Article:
• And what is the course of action that best serves this understanding?”

Sitting here writing/reading a blog you can see that these are incredibly easy questions to write down/read out. Applying them in real life probably takes a bit more practice. Indeed Atul was inspired to make the effort after remembering some pretty gruesome ‘wrong’ decisions made by patients who might have mistakenly thought the huge surgery would ‘save’ them rather than ‘give them back bladder control for the last few weeks of life’.

In Almodovar’s All about my Mother we see the Spanish doctors go through quite a lot of training on how to ask family to donate the organs of their loved ones. The people playing the family members think up lots of difficult, and racist, questions to train the doctors.

These are also questions any family member can ask. One story concerned someone who, despite working in this field nearly couldn’t have this conversation with her own Dad. On the way home she realised her mistake and went back to ask him, ‘what is the most important thing for you now’. He replied that as long as he could watch sport on telly and eat ice-cream, life still had meaning for him. When he was in the middle of surgery and the doctor asked the daughter what they should do, she know what the criteria were. If it goes wrong will he still be able to watch telly and eat ice-cream … ?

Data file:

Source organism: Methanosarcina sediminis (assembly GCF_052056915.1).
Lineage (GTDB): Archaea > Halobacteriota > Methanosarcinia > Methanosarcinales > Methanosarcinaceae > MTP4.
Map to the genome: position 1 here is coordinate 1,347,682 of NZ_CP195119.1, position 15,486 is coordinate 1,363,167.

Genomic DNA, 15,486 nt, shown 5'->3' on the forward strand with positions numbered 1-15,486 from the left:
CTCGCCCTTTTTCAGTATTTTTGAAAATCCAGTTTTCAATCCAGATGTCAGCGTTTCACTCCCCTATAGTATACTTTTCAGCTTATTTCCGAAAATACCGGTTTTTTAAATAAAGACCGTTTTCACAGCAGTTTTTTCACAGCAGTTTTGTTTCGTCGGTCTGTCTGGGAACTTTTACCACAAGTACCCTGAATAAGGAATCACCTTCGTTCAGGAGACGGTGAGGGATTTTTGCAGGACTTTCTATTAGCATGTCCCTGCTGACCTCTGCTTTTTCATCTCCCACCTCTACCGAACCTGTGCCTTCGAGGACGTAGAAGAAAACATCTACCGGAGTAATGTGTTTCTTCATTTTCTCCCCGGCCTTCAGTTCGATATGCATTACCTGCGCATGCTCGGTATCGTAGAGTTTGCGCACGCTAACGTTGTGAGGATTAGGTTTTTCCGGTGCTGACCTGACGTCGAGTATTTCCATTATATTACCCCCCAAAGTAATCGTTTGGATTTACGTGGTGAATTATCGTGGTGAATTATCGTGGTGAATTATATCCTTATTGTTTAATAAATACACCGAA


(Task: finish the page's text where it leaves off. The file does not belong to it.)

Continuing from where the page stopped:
It’s too hard, just don’t bother

I was just reading Walter Mischel’s book on Willpower, The Marshmallow Test. He’s the one who invented the test and they also did loads of work on how children could increase or decrease their waiting times (it wan’t always a literal marshmallow, but that’s the shorthand he uses).

I’ll outline the test here. The child is seated in an empty, dull room, In front of them is the marshmallow to resist and the two marshmallows they can get if they do resist. To get the single marshmallow now they have to ring a bell to call back the researcher and they’ve been shown the researcher will return the second they ring the bell.